Removal of Snake River Dams
by James Norton
While I was pleased to see The Statesman cover the escalating conflict over water rights in the upper Snake River, I remain disappointed that the article failed to give sufficient credibility to the proposal to remove four downstream dams in an effort to restore endangered salmon stocks.
The increasing momentum for overcoming unfortunately typical Statehouse inertia is a function of the public´s increasingly sophisticated understanding of the issue — and the realization that removal of the dams will not only help protect Idaho´s uncommon natural heritage but also help secure our economic future.
As the article pointed out, it is well-established that salmon populations have declined precipitously since completion of the four dams, that current runs are only large relative to the pathetically low numbers of the last 10 years, and that the health of those runs is largely attributable to a cyclical improvement in ocean conditions.
There is nothing to suggest that this will prove anything more than a temporary increase on the way to extinction — a blip in the heart monitor of a dying patient — and only the current state and federal administrations could stand by the bedside and have the nerve to claim their medicine is working.
The facts remain that the dams are unforgivably expensive. Current estimates project the extinction of Snake River salmon stocks as early as 2016, exposing taxpayers to billions or tens of billions of dollars in compensation payments to Columbia River Basin tribes with whom we have treaties.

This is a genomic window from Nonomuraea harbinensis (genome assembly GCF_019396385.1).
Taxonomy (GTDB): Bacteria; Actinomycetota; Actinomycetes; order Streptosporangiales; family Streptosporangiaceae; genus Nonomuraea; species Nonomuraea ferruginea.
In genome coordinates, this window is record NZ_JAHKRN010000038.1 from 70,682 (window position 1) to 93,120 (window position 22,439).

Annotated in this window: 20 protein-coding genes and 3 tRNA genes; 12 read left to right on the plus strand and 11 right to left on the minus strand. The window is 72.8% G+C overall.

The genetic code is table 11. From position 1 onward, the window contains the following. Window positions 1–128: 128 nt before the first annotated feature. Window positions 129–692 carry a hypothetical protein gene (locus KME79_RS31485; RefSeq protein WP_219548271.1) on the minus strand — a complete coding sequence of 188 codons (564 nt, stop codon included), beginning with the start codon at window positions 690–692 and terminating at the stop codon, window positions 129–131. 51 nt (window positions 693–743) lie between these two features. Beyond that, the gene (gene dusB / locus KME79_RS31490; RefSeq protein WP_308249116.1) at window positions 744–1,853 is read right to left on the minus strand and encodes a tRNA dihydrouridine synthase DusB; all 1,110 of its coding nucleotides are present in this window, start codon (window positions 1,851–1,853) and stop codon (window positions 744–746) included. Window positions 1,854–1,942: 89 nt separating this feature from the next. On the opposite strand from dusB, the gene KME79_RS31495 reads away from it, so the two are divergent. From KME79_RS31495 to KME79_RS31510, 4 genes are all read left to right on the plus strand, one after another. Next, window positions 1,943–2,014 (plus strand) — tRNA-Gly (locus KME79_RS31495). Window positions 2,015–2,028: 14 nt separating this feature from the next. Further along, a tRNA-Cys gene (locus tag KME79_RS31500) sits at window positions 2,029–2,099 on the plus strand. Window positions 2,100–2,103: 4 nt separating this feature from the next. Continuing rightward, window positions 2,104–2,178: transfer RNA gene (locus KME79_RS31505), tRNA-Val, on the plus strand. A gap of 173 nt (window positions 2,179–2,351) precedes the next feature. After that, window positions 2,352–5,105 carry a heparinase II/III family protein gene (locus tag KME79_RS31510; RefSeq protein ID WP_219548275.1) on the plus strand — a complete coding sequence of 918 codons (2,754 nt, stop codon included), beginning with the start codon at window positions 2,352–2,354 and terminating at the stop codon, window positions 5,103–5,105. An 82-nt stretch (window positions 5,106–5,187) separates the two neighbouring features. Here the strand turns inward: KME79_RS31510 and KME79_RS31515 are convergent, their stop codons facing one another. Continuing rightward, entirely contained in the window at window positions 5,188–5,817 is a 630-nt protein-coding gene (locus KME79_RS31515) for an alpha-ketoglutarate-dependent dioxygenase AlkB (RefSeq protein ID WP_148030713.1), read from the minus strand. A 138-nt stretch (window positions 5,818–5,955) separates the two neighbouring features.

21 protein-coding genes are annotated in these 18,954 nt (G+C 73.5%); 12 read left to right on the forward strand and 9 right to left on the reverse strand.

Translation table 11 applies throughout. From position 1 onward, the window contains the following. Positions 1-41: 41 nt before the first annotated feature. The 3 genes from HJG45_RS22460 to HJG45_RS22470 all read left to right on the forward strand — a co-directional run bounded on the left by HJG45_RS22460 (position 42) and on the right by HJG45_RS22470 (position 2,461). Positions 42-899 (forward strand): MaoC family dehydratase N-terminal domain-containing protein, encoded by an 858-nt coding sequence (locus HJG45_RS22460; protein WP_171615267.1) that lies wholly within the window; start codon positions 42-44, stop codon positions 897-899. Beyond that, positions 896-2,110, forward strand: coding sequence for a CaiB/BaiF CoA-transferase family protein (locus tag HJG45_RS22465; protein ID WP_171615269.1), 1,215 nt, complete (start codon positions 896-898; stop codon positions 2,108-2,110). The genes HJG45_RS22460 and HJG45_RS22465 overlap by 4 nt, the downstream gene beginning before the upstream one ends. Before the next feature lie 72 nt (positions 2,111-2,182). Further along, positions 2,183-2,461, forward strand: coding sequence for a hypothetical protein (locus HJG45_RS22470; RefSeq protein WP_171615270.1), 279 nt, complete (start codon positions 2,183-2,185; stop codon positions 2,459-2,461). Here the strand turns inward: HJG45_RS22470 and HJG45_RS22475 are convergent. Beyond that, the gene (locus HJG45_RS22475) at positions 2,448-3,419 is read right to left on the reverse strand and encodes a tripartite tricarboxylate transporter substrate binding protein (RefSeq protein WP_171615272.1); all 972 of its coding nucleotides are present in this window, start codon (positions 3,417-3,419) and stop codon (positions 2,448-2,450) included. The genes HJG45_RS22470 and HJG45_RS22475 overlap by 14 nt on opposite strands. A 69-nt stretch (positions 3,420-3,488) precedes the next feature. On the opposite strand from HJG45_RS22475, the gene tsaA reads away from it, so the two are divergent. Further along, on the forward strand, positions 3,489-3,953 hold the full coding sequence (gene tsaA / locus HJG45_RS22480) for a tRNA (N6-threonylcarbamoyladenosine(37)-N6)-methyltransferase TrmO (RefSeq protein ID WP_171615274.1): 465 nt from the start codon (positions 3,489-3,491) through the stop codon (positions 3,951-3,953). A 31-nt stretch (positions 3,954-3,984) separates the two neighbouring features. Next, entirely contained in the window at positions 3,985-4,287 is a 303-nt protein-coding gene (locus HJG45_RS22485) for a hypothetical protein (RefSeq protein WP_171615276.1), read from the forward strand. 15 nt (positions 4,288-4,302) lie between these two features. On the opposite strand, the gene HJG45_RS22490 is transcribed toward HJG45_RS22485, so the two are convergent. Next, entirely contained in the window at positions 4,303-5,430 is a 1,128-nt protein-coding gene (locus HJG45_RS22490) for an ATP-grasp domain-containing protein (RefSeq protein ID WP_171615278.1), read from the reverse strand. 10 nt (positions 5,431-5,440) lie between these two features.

Over $3 billion have been spent on fish mitigation programs that have failed to stop the decline in populations.
These costly efforts are necessary to ensure an inland navigation channel whose maintenance and operation is entirely subsidized by taxpayers — barging receives the highest percentage of subsidy of any form of freight transportation in the country.
Furthermore, non-partisan analysis, including Taxpayers for Common Sense and the RAND Corporation, have independently concluded that removal of the dams would create over 15,000 new long-term jobs in the region and have no deleterious effect on the Pacific Northwest´s economy.
Here in Idaho, the 2001 salmon fishing season, over a very limited range and time period, generated over $90 million of revenue, most of it in our rural communities.
The effect on power rates, far from the apocalypse predicted by entrenched energy companies, would translate into an increase of only a few dollars per month on electric bills which are already the lowest in the nation.
And despite claims of equivocal science, there is a growing archive of evidence from around the country establishing a precedent for the dramatic success of dam removal in restoring healthy salmon populations and the ecosystems which support them.
On Oct. 6, a coalition of power companies, conservation organizations, and representatives from relevant state and federal agencies announced that two more dams in Maine would be removed in order to save struggling Atlantic salmon populations.
Conservative estimates predict that salmon runs on the Penobscot River will increase by a factor of 10 to 12 times current numbers. Since the historic removal of the Edwards Dam on Maine´s Kennebec River in 1999, and the immediate comebacks witnessed in several fish species, almost 100 dams have come down across the country.
The elected leaders of the Pacific Northwest need to realize that, in removal of the four dams on the lower Snake River, there is an opportunity to not only save an icon of the region, but do so with action that is consistent with the direction of our evolving economy.
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